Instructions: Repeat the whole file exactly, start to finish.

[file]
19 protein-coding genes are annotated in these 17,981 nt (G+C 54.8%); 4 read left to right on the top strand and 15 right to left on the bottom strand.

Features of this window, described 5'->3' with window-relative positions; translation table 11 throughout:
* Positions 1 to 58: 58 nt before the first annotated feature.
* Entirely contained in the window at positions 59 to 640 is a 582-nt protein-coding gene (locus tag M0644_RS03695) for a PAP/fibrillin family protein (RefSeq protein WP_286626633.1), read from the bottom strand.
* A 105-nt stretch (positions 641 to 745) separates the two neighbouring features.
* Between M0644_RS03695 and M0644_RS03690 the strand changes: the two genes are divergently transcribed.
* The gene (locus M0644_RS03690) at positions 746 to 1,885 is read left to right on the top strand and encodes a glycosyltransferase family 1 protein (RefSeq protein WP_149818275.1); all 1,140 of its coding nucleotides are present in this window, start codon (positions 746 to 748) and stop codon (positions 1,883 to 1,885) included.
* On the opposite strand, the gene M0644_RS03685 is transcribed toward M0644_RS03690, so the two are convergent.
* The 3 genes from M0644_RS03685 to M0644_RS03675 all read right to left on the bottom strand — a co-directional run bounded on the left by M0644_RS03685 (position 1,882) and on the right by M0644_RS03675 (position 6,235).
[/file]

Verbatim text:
19 protein-coding genes are annotated in these 17,981 nt (G+C 54.8%); 4 read left to right on the top strand and 15 right to left on the bottom strand.

Features of this window, described 5'->3' with window-relative positions; translation table 11 throughout:
* Positions 1 to 58: 58 nt before the first annotated feature.
* Entirely contained in the window at positions 59 to 640 is a 582-nt protein-coding gene (locus tag M0644_RS03695) for a PAP/fibrillin family protein (RefSeq protein WP_286626633.1), read from the bottom strand.
* A 105-nt stretch (positions 641 to 745) separates the two neighbouring features.
* Between M0644_RS03695 and M0644_RS03690 the strand changes: the two genes are divergently transcribed.
* The gene (locus M0644_RS03690) at positions 746 to 1,885 is read left to right on the top strand and encodes a glycosyltransferase family 1 protein (RefSeq protein WP_149818275.1); all 1,140 of its coding nucleotides are present in this window, start codon (positions 746 to 748) and stop codon (positions 1,883 to 1,885) included.
* On the opposite strand, the gene M0644_RS03685 is transcribed toward M0644_RS03690, so the two are convergent.
* The 3 genes from M0644_RS03685 to M0644_RS03675 all read right to left on the bottom strand — a co-directional run bounded on the left by M0644_RS03685 (position 1,882) and on the right by M0644_RS03675 (position 6,235).